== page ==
"Earth, Air, Water, Fire.
Can't they all just get along?"
Elemental is an abstract-strategy board game, like Chess or Go. It's fairly simple: players take turns putting one token on a 10x10 board and gauging the effects of the tokens, and whoever has the most tokens when the board is filled up wins. Depending on the position of your tokens, they may do things like shoot fireballs, or move in tidal waves, or cause the Winds of Change to blow, or just sit there like mountains and be immune to everything else.
This is a game that sounds so simple most people won't be bothered to play it. And if they're not in Con-mode ("Must... buy... games...!") then they'll take one look at the sheet of a zillion counters that have to be cut out to play (not punched, mind you, but CUT) and the flimsy gameboard, and say, "The heck with this-- I'll spend my ten bucks on Magic cards!"
Elemental is the best strategy game I've seen in the last five years.
It's a little like what you'd get if you took the simplicity of Go, the "battle" feel of Chess, and the reversals-of-fortune of Othello, and then told them to fight among themselves.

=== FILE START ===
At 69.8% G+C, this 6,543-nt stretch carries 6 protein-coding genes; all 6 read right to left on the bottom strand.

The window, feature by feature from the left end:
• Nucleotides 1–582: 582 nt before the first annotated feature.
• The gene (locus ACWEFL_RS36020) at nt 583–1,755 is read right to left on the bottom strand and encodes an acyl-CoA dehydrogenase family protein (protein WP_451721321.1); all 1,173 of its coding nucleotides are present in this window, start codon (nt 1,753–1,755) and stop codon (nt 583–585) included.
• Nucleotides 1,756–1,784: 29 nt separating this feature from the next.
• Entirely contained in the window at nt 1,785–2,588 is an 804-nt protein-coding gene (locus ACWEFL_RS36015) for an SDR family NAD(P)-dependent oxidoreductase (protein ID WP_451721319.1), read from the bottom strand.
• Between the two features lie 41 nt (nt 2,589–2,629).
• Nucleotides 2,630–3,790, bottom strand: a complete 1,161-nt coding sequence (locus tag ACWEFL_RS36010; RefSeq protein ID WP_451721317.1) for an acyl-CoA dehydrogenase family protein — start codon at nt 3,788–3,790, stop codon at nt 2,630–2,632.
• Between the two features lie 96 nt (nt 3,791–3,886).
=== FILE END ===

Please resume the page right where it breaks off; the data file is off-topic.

See, you can start off by trying to build Mountains, which are 2x2 squares of your color tokens that are immune to all other effects. But then other players will interfere with your Mountain-building, and while you're scrambling trying to get your Mountains in place someone will hit you with a Tidal Wave, which is a zigzag pattern of counters that moves across the board, annihilating all counters in its path. So you build Fireballs and shoot down half their Tidal Wave in one swell foop-- except that they surround the base of your Fireball with two sets of two counters (the Winds of Change) and swap out your counters for theirs... and so forth.
It gets real complex, real fast.
The only complaint I have with the game is, again, the packaging. Since I picked up my copy at Origins, I just wandered over to the Armory booth and bought four good-sized bags of glass stones for $4. People forced to use the cardboard pieces may have trouble keeping them all together and on the board. But apart from that, this may well be the best ten bucks you ever spent.
Style: 2 (Needs Work)